Let today be that day for you. Get started by taking these ideas to heart:
- Today is the day to declare that you can and will create the life you imagine.
- Today is the day to stop diminishing your dreams and start believing in them.
- Today is the day to stop putting your dreams aside and stop asking them to wait.
- Today is the day to shut your inner critic up and instead of saying, "No, I can't," say, "Yes, I can!"
- Today, nurture and support yourself.
- Today, you are teacher and a student.
- Today and every day is your day.
- Today is the day you let your dreams take flight.
Whether it is a dream
- to hear the voice of a long lost friend
- to make holiday cards by hand
- to learn to bake a cake that people can't get enough of
- to sing or play the cello
- to get an education
- to climb a mountain
- to help another human being
- to start a business
- to paint a picture
- to find the love of your life
- to teach English in a remote village in India
- to take a trip to Spain
- to be closer to a sister
- to walk in the sand at the beach
- to be a doctor
Tuesday, March 2, 2010
I LOVE These faces.
Monday, March 1, 2010
Sunday, February 28, 2010
Today my reading was about creating a sacred space. I decided to share this one because I think it is so important. This is a space to celebrate, concentrate and consecrate our inner work. It can be small or large. It can just mean carving out a certain space of time each day. But I am starting to understand how an actual physical location can be so valuable. It's funny because I created a sacred space to nurture other women (and men and children too-- but especially women) through my studio. But I never use that space just for me. Several times I have had the thought to go in there to do my morning and evening routines, but I have never actually done it. I asked myself why today and the answer came simply in a feeling of resistance. Why do I resist using that space to nurture myself? The truth is, I am still learning to give myself permission to really and truly shut everything else out but myself, and totally take care of me. I am scared to do it. I avoid it. I have put my toes in the water, even waded in mid calf or thigh. But I won't jump. I won't let myself dive in and float up on my back and actually envelop myself in my own sacred space, truly connected to my authentic self. Doing my inner work and totally tuning everything else out seems like it's not ok. It's ok to steel away a few minutes, as long as I am still available to the outside world. In case the phone rings, the baby crys, the doorbell rings. Someone might need me. Or I might miss something.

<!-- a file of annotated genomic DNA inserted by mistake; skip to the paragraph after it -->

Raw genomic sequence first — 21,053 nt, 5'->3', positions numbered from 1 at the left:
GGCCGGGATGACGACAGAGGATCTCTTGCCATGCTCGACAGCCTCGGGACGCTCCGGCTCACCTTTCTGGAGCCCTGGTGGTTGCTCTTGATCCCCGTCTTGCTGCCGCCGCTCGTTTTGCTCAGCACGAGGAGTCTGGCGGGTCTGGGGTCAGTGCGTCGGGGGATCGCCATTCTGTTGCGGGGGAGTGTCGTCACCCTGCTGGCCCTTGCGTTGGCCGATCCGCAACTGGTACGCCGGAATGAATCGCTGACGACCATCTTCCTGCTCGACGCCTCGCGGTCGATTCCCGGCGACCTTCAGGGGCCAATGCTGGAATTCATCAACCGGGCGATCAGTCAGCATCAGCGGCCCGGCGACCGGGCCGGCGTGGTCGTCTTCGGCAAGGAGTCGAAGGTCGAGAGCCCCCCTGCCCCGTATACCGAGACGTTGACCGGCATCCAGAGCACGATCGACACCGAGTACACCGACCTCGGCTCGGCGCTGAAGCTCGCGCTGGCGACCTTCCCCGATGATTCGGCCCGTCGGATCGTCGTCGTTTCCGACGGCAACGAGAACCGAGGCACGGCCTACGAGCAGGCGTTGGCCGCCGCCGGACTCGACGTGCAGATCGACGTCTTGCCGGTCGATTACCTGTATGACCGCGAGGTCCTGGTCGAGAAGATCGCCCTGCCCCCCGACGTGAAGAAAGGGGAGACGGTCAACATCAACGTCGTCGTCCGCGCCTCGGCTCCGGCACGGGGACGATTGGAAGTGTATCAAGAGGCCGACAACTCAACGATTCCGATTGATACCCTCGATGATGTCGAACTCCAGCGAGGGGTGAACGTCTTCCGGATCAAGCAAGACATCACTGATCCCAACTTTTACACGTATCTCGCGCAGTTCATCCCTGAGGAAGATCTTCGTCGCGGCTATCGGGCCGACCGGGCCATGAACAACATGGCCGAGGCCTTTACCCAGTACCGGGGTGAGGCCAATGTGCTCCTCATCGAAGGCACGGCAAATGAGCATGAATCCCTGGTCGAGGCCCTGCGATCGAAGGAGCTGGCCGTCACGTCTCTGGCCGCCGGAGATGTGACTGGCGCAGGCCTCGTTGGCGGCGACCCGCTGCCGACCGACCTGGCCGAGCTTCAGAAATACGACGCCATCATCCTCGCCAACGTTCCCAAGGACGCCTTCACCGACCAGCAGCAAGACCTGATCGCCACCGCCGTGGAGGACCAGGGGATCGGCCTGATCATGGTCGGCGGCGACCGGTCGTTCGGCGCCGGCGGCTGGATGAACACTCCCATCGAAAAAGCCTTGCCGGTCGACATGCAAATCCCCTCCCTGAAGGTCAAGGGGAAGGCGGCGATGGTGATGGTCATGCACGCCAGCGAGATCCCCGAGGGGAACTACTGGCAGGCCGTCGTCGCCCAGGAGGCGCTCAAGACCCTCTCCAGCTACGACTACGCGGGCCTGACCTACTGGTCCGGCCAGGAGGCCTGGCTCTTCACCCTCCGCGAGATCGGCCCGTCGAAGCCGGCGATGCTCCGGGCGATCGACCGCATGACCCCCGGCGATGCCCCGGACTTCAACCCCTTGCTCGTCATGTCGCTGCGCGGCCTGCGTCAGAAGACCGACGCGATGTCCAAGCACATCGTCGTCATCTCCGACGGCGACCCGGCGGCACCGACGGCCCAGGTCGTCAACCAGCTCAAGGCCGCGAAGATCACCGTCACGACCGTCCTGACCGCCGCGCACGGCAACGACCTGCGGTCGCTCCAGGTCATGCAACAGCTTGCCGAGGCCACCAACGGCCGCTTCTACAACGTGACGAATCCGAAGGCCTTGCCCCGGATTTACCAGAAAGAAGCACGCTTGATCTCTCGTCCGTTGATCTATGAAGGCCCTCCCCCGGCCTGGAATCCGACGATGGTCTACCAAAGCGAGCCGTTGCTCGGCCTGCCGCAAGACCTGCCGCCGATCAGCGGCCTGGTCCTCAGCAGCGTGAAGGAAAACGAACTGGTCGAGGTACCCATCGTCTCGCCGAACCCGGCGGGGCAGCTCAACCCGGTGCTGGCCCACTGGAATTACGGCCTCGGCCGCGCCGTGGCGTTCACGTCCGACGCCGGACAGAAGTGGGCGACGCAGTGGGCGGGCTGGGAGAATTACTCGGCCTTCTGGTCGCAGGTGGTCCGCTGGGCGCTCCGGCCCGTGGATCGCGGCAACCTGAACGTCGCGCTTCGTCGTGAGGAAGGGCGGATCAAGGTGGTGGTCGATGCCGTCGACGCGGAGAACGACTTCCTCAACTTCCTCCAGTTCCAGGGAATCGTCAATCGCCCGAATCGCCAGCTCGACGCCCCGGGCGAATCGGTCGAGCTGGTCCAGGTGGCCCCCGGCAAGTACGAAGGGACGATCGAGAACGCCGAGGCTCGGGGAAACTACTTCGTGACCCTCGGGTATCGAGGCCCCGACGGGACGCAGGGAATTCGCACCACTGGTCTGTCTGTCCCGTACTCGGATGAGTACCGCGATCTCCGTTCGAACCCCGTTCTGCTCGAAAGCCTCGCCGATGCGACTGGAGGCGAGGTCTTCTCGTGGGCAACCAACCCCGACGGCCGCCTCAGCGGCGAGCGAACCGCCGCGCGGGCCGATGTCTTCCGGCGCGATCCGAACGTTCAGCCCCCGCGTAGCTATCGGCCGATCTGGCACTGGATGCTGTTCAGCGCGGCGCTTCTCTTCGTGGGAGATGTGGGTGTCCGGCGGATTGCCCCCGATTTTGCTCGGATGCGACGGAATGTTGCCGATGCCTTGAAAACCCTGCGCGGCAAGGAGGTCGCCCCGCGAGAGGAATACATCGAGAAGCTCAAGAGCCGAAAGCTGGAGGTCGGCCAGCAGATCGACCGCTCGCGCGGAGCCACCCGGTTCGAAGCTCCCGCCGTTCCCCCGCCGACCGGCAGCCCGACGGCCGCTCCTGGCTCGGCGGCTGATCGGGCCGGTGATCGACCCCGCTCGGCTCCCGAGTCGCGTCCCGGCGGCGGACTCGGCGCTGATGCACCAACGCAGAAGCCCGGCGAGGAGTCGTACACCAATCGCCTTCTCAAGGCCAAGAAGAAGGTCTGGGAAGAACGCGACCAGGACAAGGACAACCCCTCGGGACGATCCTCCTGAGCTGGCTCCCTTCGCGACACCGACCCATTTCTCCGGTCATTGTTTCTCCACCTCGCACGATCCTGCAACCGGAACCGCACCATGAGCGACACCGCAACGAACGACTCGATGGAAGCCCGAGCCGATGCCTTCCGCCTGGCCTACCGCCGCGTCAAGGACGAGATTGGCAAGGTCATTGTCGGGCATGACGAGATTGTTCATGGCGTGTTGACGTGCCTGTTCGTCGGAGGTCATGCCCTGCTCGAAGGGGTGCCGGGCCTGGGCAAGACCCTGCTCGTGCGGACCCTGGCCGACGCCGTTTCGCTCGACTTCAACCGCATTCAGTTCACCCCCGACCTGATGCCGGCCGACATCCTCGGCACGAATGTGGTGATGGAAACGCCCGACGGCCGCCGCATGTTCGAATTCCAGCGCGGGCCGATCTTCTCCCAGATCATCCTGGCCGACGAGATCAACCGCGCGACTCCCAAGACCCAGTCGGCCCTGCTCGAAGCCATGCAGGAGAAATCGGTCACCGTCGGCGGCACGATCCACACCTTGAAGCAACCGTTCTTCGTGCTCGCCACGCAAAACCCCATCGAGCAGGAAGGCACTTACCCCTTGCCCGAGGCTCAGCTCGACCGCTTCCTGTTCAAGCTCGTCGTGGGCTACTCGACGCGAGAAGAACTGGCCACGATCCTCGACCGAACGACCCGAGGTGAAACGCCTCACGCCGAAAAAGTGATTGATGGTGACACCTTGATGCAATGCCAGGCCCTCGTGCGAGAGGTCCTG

Thursday, February 25, 2010
This last weekend I put on a retreat for 4 single adults. I called it the "Live your Best Life" Single's Retreat. It was awesome! I have been doing retreats for affluent families in a very specific process and setting for several years and have recently decided to branch out. This was my first try at it. I didn't know what to expect or if the participants would be happy with the outcome so I felt nervous and stressed about it. But when it came time to start, I knew just what to do. It felt really natural and I completely enjoyed sharing information, inspiration, ideas, education etc... with this group of people. I enjoyed teaching them and providing resources and tools for them to help them better their own lives, as well as sharing things I have been learning on my own journey. I also loved making the atmosphere and food and putting in the special touches to make it nurturing and special for them.
Wednesday, February 24, 2010
I said I would be back Monday and it's already Wednesday. No excuses. I didn't keep my word and I am sorry for that.
“If you make a commitment, honor it.
If you make a promise, keep it.
If you set a goal, achieve it.”
This may be something you have already mastered in your life. I have not. I have always considered myself to be a person who strives to live with integrity. But as I have been doing a lot of self-exploration and personal development, and as I have been examining my life with a magnifying glass, I have found a lot of ways in which I fall short.
It's hard to look at and change. It's uncomfortable. It causes me to feel guilty and inadequate sometimes. Which then gives me the chance to offer myself love and kindness and acceptance, along with a gentle push toward improvement. I can already see how even trying to improve has made a big difference in my life. So, I'm looking at it. Working on it. Experiencing growing pains. Feel free to call me on it if you see where I fall short...But please be kind. ;)
Thursday, February 18, 2010
Wednesday, February 17, 2010
This year I set some really amazing goals.
Tuesday, February 16, 2010
Do you have a gratitude journal? I started one at the behest of Simple Abundance Author Sarah Ban Breathnach. I write in it every night as part of my nighttime routine. Here is an entry from February 13th.